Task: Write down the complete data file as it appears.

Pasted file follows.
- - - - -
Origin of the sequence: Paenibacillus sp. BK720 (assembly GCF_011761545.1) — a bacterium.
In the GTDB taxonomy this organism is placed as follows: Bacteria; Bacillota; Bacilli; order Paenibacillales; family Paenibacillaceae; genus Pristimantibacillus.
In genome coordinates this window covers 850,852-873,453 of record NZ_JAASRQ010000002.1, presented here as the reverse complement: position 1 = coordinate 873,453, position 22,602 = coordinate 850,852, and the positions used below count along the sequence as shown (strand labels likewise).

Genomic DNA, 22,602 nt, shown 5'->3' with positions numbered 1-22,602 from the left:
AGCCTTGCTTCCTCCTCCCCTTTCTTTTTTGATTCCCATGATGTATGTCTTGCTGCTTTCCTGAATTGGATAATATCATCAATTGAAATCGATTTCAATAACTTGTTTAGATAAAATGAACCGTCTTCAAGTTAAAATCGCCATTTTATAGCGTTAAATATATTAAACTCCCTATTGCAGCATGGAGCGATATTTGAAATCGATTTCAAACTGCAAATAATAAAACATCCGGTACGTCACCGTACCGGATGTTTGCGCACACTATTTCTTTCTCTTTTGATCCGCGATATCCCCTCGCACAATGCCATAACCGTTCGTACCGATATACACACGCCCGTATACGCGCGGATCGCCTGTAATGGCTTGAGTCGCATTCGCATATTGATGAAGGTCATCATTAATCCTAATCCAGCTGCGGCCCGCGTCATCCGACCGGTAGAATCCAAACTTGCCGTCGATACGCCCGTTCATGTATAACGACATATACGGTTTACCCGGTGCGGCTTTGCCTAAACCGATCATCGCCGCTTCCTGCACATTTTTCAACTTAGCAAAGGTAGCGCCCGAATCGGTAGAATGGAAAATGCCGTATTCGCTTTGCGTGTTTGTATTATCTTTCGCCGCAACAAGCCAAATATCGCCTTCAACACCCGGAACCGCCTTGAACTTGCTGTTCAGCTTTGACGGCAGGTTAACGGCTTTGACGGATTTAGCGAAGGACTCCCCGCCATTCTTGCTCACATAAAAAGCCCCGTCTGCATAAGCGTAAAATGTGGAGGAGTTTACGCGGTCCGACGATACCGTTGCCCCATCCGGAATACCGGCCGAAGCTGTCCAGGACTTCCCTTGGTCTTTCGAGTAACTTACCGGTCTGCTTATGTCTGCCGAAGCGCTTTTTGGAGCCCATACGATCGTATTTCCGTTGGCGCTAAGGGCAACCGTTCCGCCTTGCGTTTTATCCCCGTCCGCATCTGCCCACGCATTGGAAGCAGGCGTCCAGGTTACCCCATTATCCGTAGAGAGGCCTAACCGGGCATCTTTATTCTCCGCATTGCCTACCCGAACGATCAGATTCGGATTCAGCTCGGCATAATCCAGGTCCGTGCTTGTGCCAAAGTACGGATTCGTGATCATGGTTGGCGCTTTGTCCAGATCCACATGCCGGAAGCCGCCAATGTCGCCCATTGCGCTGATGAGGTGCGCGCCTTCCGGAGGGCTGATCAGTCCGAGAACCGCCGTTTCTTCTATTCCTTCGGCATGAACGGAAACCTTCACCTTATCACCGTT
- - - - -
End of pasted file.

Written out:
Origin of the sequence: Paenibacillus sp. BK720 (assembly GCF_011761545.1) — a bacterium.
In the GTDB taxonomy this organism is placed as follows: Bacteria; Bacillota; Bacilli; order Paenibacillales; family Paenibacillaceae; genus Pristimantibacillus.
In genome coordinates this window covers 850,852-873,453 of record NZ_JAASRQ010000002.1, presented here as the reverse complement: position 1 = coordinate 873,453, position 22,602 = coordinate 850,852, and the positions used below count along the sequence as shown (strand labels likewise).

Genomic DNA, 22,602 nt, shown 5'->3' with positions numbered 1-22,602 from the left:
AGCCTTGCTTCCTCCTCCCCTTTCTTTTTTGATTCCCATGATGTATGTCTTGCTGCTTTCCTGAATTGGATAATATCATCAATTGAAATCGATTTCAATAACTTGTTTAGATAAAATGAACCGTCTTCAAGTTAAAATCGCCATTTTATAGCGTTAAATATATTAAACTCCCTATTGCAGCATGGAGCGATATTTGAAATCGATTTCAAACTGCAAATAATAAAACATCCGGTACGTCACCGTACCGGATGTTTGCGCACACTATTTCTTTCTCTTTTGATCCGCGATATCCCCTCGCACAATGCCATAACCGTTCGTACCGATATACACACGCCCGTATACGCGCGGATCGCCTGTAATGGCTTGAGTCGCATTCGCATATTGATGAAGGTCATCATTAATCCTAATCCAGCTGCGGCCCGCGTCATCCGACCGGTAGAATCCAAACTTGCCGTCGATACGCCCGTTCATGTATAACGACATATACGGTTTACCCGGTGCGGCTTTGCCTAAACCGATCATCGCCGCTTCCTGCACATTTTTCAACTTAGCAAAGGTAGCGCCCGAATCGGTAGAATGGAAAATGCCGTATTCGCTTTGCGTGTTTGTATTATCTTTCGCCGCAACAAGCCAAATATCGCCTTCAACACCCGGAACCGCCTTGAACTTGCTGTTCAGCTTTGACGGCAGGTTAACGGCTTTGACGGATTTAGCGAAGGACTCCCCGCCATTCTTGCTCACATAAAAAGCCCCGTCTGCATAAGCGTAAAATGTGGAGGAGTTTACGCGGTCCGACGATACCGTTGCCCCATCCGGAATACCGGCCGAAGCTGTCCAGGACTTCCCTTGGTCTTTCGAGTAACTTACCGGTCTGCTTATGTCTGCCGAAGCGCTTTTTGGAGCCCATACGATCGTATTTCCGTTGGCGCTAAGGGCAACCGTTCCGCCTTGCGTTTTATCCCCGTCCGCATCTGCCCACGCATTGGAAGCAGGCGTCCAGGTTACCCCATTATCCGTAGAGAGGCCTAACCGGGCATCTTTATTCTCCGCATTGCCTACCCGAACGATCAGATTCGGATTCAGCTCGGCATAATCCAGGTCCGTGCTTGTGCCAAAGTACGGATTCGTGATCATGGTTGGCGCTTTGTCCAGATCCACATGCCGGAAGCCGCCAATGTCGCCCATTGCGCTGATGAGGTGCGCGCCTTCCGGAGGGCTGATCAGTCCGAGAACCGCCGTTTCTTCTATTCCTTCGGCATGAACGGAAACCTTCACCTTATCACCGTT